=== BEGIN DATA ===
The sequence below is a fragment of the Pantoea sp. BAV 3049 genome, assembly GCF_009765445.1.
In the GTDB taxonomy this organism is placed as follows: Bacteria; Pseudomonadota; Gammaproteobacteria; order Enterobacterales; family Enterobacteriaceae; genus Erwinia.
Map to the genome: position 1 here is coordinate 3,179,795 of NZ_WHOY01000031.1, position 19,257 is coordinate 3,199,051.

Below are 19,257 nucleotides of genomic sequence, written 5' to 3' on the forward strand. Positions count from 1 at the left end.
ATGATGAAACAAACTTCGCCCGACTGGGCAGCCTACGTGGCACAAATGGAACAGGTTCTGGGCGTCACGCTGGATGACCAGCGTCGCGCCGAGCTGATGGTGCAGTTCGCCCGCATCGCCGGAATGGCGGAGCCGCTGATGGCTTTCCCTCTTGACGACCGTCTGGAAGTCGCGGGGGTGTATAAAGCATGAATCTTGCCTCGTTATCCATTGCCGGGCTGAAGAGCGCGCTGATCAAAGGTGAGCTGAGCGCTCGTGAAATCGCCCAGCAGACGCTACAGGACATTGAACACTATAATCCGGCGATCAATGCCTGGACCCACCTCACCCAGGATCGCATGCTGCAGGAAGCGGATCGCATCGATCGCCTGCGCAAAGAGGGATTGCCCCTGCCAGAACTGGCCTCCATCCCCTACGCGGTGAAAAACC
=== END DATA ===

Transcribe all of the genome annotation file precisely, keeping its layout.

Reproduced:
The sequence below is a fragment of the Pantoea sp. BAV 3049 genome, assembly GCF_009765445.1.
In the GTDB taxonomy this organism is placed as follows: Bacteria; Pseudomonadota; Gammaproteobacteria; order Enterobacterales; family Enterobacteriaceae; genus Erwinia.
Map to the genome: position 1 here is coordinate 3,179,795 of NZ_WHOY01000031.1, position 19,257 is coordinate 3,199,051.

Below are 19,257 nucleotides of genomic sequence, written 5' to 3' on the forward strand. Positions count from 1 at the left end.
ATGATGAAACAAACTTCGCCCGACTGGGCAGCCTACGTGGCACAAATGGAACAGGTTCTGGGCGTCACGCTGGATGACCAGCGTCGCGCCGAGCTGATGGTGCAGTTCGCCCGCATCGCCGGAATGGCGGAGCCGCTGATGGCTTTCCCTCTTGACGACCGTCTGGAAGTCGCGGGGGTGTATAAAGCATGAATCTTGCCTCGTTATCCATTGCCGGGCTGAAGAGCGCGCTGATCAAAGGTGAGCTGAGCGCTCGTGAAATCGCCCAGCAGACGCTACAGGACATTGAACACTATAATCCGGCGATCAATGCCTGGACCCACCTCACCCAGGATCGCATGCTGCAGGAAGCGGATCGCATCGATCGCCTGCGCAAAGAGGGATTGCCCCTGCCAGAACTGGCCTCCATCCCCTACGCGGTGAAAAACC